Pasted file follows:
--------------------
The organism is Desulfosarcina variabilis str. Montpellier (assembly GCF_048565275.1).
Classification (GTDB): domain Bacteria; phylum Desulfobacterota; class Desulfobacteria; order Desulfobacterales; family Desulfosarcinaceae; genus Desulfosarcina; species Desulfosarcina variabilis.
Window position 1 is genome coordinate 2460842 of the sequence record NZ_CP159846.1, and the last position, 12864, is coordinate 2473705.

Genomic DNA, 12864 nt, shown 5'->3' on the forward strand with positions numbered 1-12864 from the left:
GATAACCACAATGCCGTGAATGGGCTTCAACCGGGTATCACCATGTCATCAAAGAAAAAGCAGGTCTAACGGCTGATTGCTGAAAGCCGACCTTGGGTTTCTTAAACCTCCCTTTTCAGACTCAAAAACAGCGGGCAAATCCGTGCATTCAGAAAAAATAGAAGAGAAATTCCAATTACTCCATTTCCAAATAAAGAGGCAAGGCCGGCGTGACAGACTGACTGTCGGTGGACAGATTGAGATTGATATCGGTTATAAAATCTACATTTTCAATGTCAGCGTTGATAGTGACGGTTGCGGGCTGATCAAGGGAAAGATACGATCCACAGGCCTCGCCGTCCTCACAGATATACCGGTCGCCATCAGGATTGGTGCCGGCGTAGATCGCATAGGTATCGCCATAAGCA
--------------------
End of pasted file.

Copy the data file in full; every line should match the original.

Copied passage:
The organism is Desulfosarcina variabilis str. Montpellier (assembly GCF_048565275.1).
Classification (GTDB): domain Bacteria; phylum Desulfobacterota; class Desulfobacteria; order Desulfobacterales; family Desulfosarcinaceae; genus Desulfosarcina; species Desulfosarcina variabilis.
Window position 1 is genome coordinate 2460842 of the sequence record NZ_CP159846.1, and the last position, 12864, is coordinate 2473705.

Genomic DNA, 12864 nt, shown 5'->3' on the forward strand with positions numbered 1-12864 from the left:
GATAACCACAATGCCGTGAATGGGCTTCAACCGGGTATCACCATGTCATCAAAGAAAAAGCAGGTCTAACGGCTGATTGCTGAAAGCCGACCTTGGGTTTCTTAAACCTCCCTTTTCAGACTCAAAAACAGCGGGCAAATCCGTGCATTCAGAAAAAATAGAAGAGAAATTCCAATTACTCCATTTCCAAATAAAGAGGCAAGGCCGGCGTGACAGACTGACTGTCGGTGGACAGATTGAGATTGATATCGGTTATAAAATCTACATTTTCAATGTCAGCGTTGATAGTGACGGTTGCGGGCTGATCAAGGGAAAGATACGATCCACAGGCCTCGCCGTCCTCACAGATATACCGGTCGCCATCAGGATTGGTGCCGGCGTAGATCGCATAGGTATCGCCATAAGCA